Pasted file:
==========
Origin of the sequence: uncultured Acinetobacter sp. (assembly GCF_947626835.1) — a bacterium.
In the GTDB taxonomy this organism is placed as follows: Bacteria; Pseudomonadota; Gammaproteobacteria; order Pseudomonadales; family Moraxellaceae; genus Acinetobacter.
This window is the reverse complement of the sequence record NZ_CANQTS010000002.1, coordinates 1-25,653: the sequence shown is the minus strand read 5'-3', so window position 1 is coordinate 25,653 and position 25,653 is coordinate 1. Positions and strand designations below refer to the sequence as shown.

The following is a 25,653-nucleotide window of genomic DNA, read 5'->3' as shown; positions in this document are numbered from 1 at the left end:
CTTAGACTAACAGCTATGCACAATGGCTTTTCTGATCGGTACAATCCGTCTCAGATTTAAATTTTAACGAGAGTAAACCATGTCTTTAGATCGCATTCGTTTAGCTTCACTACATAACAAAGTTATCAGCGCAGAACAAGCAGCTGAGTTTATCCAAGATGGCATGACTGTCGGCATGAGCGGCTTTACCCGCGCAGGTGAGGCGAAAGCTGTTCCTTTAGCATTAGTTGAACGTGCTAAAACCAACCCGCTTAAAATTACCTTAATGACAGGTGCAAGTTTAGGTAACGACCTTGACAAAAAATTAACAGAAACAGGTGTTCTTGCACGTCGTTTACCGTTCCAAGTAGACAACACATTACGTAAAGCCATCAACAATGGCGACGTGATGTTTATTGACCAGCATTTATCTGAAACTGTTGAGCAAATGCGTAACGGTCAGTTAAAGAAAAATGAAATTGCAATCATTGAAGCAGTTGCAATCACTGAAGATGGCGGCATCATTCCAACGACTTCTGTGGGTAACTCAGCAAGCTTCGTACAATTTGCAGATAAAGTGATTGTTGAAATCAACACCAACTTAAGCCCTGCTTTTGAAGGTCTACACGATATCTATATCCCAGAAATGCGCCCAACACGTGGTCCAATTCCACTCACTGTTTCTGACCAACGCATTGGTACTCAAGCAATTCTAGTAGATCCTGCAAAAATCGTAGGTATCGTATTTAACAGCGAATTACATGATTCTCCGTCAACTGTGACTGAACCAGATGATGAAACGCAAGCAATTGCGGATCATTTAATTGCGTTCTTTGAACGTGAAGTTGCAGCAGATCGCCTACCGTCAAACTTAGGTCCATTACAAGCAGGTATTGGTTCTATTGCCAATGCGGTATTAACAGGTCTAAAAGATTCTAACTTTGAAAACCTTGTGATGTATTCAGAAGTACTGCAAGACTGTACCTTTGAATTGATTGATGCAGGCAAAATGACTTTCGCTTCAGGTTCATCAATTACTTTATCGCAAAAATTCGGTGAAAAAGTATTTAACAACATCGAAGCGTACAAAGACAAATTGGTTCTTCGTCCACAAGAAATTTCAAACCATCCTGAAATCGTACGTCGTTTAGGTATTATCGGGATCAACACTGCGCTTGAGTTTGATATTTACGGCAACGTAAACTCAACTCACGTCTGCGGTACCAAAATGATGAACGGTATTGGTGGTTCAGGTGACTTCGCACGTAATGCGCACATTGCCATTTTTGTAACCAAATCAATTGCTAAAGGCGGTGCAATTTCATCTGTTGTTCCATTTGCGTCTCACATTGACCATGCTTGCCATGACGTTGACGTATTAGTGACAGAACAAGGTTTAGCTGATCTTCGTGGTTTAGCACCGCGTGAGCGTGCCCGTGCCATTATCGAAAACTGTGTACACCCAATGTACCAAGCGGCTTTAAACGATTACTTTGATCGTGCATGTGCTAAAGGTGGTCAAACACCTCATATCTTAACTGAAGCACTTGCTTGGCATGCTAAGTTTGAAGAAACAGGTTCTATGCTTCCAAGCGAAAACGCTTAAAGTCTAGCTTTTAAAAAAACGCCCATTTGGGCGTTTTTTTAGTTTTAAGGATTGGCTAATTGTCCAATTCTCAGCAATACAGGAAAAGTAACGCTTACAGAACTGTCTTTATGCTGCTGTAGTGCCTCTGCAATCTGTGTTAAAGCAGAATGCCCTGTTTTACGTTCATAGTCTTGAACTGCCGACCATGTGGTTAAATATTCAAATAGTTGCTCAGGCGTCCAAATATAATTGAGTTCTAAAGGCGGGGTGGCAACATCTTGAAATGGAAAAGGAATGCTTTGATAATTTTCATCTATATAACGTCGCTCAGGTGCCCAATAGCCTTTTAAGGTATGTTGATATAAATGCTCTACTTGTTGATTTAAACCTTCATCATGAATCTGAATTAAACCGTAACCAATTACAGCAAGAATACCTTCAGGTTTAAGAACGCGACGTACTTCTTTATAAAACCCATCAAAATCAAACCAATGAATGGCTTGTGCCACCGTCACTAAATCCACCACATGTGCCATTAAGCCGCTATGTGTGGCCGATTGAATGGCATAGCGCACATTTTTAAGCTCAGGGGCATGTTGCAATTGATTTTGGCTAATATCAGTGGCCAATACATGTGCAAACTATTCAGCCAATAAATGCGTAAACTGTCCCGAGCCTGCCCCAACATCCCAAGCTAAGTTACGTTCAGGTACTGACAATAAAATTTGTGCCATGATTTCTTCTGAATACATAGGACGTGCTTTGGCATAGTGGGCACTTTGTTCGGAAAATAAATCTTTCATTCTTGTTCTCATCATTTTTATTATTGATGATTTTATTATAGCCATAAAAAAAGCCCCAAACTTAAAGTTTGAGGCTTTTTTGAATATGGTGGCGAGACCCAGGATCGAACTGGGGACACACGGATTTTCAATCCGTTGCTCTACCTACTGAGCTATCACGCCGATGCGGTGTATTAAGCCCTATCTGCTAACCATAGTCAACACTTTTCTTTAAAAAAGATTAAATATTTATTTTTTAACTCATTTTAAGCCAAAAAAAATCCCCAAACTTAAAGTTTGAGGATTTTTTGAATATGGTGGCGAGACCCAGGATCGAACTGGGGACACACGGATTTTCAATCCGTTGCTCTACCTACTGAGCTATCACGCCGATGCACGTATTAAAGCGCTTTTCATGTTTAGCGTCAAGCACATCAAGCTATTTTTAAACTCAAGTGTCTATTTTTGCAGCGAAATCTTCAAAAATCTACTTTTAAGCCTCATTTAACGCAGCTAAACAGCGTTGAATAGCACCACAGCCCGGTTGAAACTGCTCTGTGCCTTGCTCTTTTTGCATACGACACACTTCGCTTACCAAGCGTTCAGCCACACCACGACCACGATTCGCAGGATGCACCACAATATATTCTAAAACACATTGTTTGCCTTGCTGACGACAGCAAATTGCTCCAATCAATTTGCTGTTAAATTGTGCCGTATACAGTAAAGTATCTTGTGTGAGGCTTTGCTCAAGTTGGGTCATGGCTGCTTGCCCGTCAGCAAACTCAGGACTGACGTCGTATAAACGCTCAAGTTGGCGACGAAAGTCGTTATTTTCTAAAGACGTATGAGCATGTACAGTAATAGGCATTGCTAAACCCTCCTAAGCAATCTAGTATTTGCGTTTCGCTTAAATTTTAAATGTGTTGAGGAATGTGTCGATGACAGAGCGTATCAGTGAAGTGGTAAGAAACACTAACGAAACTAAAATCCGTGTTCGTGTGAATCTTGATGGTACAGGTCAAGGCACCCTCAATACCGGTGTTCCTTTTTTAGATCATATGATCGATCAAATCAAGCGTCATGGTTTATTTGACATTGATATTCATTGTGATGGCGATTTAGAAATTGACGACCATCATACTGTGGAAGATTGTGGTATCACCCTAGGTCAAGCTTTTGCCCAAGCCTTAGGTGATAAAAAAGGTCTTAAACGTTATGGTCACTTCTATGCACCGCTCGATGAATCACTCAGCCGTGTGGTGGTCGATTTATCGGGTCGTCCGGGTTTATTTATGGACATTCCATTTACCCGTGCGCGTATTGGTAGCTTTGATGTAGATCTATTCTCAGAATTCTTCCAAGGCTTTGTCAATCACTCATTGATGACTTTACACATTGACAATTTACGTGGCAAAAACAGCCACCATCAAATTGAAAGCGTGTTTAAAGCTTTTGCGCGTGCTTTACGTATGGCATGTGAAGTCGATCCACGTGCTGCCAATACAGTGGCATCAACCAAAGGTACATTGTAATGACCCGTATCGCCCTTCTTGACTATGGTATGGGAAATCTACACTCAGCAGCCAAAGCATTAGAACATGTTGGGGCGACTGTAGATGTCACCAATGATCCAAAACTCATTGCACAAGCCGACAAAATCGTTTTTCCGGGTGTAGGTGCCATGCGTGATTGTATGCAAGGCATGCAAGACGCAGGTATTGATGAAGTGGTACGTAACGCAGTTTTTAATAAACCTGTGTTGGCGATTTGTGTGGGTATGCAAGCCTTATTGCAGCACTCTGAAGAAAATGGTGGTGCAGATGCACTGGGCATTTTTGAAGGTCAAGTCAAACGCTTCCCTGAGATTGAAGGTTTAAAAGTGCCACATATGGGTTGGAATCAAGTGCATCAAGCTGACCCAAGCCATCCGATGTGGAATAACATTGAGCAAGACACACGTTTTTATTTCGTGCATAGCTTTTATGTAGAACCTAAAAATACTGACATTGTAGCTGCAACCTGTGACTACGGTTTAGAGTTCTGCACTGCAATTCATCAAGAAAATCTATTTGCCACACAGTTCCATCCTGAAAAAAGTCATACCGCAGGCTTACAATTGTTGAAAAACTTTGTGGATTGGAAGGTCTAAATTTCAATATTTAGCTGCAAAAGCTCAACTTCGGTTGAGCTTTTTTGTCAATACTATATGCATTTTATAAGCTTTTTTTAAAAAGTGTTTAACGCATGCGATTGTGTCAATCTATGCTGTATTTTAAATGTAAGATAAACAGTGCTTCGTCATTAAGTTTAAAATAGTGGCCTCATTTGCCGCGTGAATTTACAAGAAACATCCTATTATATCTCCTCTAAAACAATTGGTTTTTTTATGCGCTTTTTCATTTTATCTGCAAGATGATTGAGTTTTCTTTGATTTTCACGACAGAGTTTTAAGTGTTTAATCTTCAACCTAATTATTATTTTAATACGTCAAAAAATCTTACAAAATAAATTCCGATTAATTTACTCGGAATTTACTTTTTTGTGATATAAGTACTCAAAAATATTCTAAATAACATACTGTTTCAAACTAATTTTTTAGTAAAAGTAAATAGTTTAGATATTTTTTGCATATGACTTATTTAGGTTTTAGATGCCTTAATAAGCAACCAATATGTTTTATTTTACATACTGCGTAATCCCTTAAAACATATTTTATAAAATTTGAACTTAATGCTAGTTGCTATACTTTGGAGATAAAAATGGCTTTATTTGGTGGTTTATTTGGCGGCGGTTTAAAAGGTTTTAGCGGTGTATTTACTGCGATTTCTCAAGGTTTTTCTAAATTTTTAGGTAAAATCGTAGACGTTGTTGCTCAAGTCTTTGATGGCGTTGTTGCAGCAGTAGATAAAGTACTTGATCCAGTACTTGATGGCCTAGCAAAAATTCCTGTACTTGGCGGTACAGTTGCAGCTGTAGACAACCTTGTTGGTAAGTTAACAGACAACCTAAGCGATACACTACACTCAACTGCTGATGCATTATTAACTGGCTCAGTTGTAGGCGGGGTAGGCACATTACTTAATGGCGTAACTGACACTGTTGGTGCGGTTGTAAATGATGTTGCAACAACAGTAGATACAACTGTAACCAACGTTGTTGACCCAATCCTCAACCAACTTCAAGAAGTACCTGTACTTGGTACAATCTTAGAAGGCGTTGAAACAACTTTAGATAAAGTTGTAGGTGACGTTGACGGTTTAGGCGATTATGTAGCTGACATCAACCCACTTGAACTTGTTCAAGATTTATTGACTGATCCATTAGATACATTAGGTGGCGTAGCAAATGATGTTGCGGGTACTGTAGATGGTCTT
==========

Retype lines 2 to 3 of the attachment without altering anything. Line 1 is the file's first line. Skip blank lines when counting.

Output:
In the GTDB taxonomy this organism is placed as follows: Bacteria; Pseudomonadota; Gammaproteobacteria; order Pseudomonadales; family Moraxellaceae; genus Acinetobacter.
This window is the reverse complement of the sequence record NZ_CANQTS010000002.1, coordinates 1-25,653: the sequence shown is the minus strand read 5'-3', so window position 1 is coordinate 25,653 and position 25,653 is coordinate 1. Positions and strand designations below refer to the sequence as shown.